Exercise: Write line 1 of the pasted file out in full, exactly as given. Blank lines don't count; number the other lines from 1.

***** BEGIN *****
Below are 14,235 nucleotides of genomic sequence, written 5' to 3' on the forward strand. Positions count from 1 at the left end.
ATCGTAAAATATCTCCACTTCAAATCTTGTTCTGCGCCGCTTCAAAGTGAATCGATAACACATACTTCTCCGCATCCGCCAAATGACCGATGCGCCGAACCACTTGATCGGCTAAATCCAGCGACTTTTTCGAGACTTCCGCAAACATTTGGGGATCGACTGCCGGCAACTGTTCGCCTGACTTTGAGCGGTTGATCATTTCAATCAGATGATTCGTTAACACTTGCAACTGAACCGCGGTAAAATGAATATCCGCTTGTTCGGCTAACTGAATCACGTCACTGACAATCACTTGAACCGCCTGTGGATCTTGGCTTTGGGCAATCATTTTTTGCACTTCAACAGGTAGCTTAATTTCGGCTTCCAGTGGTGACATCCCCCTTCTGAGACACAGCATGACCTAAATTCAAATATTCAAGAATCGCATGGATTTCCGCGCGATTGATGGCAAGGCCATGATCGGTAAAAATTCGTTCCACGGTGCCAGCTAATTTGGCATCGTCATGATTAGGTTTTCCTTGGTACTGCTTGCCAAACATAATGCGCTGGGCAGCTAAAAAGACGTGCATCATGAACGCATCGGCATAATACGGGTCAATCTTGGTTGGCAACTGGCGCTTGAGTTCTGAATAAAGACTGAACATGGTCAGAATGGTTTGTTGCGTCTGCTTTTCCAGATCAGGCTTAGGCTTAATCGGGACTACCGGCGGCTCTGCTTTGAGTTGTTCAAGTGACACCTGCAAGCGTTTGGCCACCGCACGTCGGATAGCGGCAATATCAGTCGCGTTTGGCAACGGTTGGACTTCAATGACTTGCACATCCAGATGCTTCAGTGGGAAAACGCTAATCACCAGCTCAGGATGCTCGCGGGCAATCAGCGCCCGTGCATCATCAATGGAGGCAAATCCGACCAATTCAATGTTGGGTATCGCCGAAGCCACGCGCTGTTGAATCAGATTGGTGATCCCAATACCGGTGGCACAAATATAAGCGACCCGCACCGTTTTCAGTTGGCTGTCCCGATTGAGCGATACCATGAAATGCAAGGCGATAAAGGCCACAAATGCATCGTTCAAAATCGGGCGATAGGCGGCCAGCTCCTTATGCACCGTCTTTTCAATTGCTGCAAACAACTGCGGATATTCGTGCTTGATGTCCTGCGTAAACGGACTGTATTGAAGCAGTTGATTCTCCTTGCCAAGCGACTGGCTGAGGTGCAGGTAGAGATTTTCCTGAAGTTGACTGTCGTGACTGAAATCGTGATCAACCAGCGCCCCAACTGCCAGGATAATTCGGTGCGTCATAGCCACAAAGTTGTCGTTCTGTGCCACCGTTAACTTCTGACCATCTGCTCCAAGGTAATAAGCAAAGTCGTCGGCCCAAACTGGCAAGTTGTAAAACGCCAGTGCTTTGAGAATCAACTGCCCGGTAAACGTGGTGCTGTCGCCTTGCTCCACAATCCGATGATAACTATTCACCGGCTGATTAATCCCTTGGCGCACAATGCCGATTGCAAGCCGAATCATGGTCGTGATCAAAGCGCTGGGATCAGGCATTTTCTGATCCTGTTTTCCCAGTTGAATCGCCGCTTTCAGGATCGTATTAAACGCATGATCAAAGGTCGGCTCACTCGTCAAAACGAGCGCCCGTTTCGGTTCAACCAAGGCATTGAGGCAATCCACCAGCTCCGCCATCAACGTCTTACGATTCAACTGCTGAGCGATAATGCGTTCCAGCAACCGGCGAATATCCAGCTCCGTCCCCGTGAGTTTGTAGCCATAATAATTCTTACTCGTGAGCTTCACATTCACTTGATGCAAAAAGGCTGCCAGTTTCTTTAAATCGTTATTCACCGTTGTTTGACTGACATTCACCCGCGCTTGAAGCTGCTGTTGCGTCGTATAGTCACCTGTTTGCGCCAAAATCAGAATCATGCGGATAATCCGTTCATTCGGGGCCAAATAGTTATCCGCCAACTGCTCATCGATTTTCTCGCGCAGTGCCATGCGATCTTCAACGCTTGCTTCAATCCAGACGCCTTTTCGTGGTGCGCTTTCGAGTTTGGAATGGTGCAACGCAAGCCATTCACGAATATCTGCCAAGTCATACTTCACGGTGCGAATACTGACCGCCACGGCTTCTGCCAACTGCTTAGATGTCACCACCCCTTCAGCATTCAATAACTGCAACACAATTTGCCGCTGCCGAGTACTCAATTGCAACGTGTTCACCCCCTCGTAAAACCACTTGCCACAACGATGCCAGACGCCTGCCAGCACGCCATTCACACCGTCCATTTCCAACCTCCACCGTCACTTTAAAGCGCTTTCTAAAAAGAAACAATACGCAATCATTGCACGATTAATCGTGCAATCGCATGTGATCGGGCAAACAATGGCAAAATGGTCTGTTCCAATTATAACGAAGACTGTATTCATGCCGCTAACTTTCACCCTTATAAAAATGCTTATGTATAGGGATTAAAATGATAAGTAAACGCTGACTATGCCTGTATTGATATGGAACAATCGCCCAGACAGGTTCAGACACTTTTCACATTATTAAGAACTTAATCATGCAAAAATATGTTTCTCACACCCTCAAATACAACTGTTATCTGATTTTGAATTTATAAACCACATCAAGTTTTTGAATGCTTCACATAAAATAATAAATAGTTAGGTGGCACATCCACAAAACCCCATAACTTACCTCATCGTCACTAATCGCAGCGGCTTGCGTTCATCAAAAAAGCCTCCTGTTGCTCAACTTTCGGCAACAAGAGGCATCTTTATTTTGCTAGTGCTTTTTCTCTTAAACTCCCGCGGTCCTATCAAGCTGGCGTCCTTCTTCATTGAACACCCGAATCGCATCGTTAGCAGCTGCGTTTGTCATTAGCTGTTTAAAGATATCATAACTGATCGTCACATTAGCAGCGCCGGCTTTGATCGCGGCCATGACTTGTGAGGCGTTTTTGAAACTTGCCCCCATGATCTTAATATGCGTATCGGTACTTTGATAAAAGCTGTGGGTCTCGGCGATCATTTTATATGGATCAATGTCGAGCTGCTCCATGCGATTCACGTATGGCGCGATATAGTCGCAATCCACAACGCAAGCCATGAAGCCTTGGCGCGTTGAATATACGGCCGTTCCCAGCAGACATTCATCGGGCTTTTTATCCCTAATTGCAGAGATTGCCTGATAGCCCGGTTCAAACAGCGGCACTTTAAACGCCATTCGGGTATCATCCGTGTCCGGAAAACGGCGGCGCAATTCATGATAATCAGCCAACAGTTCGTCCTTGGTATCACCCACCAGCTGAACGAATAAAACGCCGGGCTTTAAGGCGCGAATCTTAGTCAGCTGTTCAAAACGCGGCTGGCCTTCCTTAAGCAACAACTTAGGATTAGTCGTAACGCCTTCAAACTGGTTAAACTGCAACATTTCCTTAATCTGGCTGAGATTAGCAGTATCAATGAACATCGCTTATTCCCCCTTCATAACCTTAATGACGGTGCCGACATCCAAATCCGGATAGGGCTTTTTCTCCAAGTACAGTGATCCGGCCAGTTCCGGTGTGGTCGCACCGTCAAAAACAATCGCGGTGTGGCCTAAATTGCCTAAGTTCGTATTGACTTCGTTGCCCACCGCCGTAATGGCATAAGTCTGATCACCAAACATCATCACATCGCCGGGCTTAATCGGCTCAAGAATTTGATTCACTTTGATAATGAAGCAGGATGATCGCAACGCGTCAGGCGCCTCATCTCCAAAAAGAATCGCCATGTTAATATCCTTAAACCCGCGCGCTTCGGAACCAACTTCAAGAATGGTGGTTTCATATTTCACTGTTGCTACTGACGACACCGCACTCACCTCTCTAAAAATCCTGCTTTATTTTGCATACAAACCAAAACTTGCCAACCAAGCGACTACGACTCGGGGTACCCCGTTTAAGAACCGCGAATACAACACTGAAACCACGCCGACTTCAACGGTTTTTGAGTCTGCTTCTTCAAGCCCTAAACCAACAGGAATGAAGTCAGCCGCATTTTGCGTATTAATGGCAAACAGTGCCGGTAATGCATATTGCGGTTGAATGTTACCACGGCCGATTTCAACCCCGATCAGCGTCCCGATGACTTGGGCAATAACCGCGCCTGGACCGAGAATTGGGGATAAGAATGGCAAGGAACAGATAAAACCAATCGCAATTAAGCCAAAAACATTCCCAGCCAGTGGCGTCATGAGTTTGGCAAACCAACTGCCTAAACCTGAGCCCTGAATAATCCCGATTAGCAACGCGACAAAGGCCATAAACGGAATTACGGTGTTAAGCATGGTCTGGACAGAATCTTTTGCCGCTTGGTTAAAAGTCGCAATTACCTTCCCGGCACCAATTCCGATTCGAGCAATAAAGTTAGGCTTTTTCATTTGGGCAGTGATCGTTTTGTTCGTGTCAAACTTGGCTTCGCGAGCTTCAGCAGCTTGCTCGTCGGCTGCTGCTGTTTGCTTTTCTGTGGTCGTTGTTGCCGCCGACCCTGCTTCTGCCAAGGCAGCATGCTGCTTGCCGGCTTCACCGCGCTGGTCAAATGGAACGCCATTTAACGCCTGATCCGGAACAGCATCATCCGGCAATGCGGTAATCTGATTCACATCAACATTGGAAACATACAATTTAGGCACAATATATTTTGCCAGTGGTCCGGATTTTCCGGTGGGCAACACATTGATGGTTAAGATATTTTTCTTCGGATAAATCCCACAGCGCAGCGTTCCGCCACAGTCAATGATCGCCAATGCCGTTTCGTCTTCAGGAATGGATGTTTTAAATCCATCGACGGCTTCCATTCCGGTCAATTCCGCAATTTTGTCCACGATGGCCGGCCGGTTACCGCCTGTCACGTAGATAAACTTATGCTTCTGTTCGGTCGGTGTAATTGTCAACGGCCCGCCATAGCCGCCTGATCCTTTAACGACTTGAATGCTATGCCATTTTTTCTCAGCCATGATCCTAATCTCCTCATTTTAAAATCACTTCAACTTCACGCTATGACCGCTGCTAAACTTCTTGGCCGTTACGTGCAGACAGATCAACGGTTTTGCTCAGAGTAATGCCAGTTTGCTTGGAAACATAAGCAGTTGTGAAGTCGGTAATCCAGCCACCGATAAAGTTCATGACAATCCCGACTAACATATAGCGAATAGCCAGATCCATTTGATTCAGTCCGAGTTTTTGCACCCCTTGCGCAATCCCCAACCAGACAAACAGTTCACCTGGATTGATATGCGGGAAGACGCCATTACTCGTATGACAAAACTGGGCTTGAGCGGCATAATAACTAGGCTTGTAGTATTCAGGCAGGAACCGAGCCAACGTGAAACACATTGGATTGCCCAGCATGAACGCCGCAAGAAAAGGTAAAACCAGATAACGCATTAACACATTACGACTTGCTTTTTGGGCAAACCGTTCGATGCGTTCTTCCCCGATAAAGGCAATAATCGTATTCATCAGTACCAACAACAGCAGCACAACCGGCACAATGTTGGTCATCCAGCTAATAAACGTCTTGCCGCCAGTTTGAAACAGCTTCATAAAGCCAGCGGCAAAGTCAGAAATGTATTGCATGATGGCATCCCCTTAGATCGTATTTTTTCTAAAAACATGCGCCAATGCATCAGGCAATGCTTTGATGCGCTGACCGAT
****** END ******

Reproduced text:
Below are 14,235 nucleotides of genomic sequence, written 5' to 3' on the forward strand. Positions count from 1 at the left end.